It was 1962, Jordon recalls, when, as part of a reassigned Air Force family, he landed in Bellevue High School and was assigned a guidance counselor whose close-cropped hair and muscular physique testified to his past as a middleweight boxer at Wayne State College in Nebraska.
“I went to Paul's office to sign up for classes,” Jordon recalls. “I had taken two years of French, and Bellevue offered German. ‘I think I'd like to take German,’ I told Paul. He looked at my transcript and grades and said something like ‘I think you should try journalism instead.’ I did as he suggested, and that was the start of a journalism career that has lasted 58 years, so far.
“I credit Paul with spotting my abilities in English and matching this unknown kid with a couple great Bellevue teachers and many interesting fellow journalism students. My guess is, I wasn't the only student he sent on the way to a rewarding career. Paul was a perceptive, professional educator with his students’ best interests at heart.”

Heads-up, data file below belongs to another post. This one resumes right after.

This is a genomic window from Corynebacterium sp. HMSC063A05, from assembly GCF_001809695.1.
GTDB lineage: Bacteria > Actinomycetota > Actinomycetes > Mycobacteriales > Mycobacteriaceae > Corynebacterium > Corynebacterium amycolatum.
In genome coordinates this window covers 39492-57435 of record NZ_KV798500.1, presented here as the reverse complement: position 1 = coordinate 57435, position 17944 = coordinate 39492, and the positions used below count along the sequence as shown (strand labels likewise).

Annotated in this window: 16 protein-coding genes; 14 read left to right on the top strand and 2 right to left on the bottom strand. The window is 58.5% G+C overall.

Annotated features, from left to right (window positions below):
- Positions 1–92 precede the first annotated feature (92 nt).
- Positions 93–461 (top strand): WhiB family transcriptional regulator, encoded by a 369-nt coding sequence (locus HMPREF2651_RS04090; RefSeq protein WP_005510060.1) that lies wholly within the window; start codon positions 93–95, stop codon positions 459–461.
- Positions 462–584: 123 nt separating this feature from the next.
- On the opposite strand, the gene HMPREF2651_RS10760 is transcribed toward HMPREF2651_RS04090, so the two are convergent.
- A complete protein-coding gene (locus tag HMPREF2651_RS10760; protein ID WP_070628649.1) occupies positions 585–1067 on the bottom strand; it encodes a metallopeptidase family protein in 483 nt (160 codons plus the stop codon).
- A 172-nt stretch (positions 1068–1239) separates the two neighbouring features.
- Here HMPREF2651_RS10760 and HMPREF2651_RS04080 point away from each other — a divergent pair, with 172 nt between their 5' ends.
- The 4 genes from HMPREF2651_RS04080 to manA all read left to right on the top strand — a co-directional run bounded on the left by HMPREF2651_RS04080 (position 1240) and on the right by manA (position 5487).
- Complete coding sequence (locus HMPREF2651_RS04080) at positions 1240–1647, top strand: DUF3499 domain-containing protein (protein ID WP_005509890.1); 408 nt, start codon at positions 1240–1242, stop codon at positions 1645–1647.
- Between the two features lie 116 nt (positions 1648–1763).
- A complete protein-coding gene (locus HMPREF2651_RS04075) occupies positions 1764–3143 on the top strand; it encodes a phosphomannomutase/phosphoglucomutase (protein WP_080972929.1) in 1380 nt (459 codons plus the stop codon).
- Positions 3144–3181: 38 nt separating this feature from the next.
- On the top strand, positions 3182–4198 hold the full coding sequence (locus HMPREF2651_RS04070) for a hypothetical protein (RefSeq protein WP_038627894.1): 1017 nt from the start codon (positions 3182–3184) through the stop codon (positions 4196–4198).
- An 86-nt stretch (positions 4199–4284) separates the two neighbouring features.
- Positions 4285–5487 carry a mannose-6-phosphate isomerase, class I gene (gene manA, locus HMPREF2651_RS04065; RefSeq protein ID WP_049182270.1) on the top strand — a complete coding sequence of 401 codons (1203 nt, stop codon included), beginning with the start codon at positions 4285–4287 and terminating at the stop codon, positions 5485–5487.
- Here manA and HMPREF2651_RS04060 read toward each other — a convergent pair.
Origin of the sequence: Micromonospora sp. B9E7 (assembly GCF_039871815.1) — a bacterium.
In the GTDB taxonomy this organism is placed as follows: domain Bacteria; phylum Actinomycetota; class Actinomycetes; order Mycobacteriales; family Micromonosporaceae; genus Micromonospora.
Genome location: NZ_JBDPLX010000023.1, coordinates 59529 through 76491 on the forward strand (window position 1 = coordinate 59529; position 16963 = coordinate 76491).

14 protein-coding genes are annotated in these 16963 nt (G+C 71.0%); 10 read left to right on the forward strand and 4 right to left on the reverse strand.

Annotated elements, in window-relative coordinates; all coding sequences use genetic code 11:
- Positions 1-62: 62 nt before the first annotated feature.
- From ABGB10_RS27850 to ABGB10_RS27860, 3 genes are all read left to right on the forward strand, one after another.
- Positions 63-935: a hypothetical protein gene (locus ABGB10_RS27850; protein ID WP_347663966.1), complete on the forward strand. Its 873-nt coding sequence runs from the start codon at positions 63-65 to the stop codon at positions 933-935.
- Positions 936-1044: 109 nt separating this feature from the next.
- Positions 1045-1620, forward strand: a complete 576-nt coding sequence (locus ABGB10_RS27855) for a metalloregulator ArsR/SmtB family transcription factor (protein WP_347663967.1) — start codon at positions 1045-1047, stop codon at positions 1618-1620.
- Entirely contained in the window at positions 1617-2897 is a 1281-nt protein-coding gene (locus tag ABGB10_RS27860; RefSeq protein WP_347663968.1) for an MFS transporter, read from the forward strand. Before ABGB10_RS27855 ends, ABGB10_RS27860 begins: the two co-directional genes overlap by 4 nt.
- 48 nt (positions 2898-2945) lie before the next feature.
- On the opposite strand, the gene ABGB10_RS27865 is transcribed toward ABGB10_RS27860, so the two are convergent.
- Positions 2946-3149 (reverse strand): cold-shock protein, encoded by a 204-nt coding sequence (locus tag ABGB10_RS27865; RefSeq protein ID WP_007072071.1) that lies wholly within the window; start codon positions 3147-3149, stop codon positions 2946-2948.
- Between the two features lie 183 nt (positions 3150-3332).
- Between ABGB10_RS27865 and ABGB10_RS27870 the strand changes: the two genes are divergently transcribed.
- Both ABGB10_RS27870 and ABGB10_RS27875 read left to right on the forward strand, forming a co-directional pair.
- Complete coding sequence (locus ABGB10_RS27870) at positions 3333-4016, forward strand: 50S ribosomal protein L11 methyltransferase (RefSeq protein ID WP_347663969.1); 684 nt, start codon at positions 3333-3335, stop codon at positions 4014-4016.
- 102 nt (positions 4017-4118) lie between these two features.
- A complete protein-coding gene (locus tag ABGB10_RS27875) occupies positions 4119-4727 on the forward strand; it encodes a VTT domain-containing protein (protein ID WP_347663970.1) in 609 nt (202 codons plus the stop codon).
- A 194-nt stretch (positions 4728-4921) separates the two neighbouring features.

Few perhaps have embraced more intensely Creighton’s commitment to community service.
As a state senator, Hartnett was the decades-long driving force behind construction of the Kennedy Freeway through Bellevue, construction of the Highway 34 Bridge connecting Nebraska and Iowa, and successfully locating a national veterans cemetery in Sarpy County.
In a 2014 article recounting Hartnett’s receipt of the Bellevue newspaper’s “Person of the Year” award, his wife, Marjorie, described her husband’s commitment to public service.
“He still serves on several boards, and he doesn’t just join them,” she told the Bellevue Leader. “He has to be treasurer, or secretary or something like that. He has always had very good health, and that has helped him do so much, but really, he just loves people and loves to be involved.”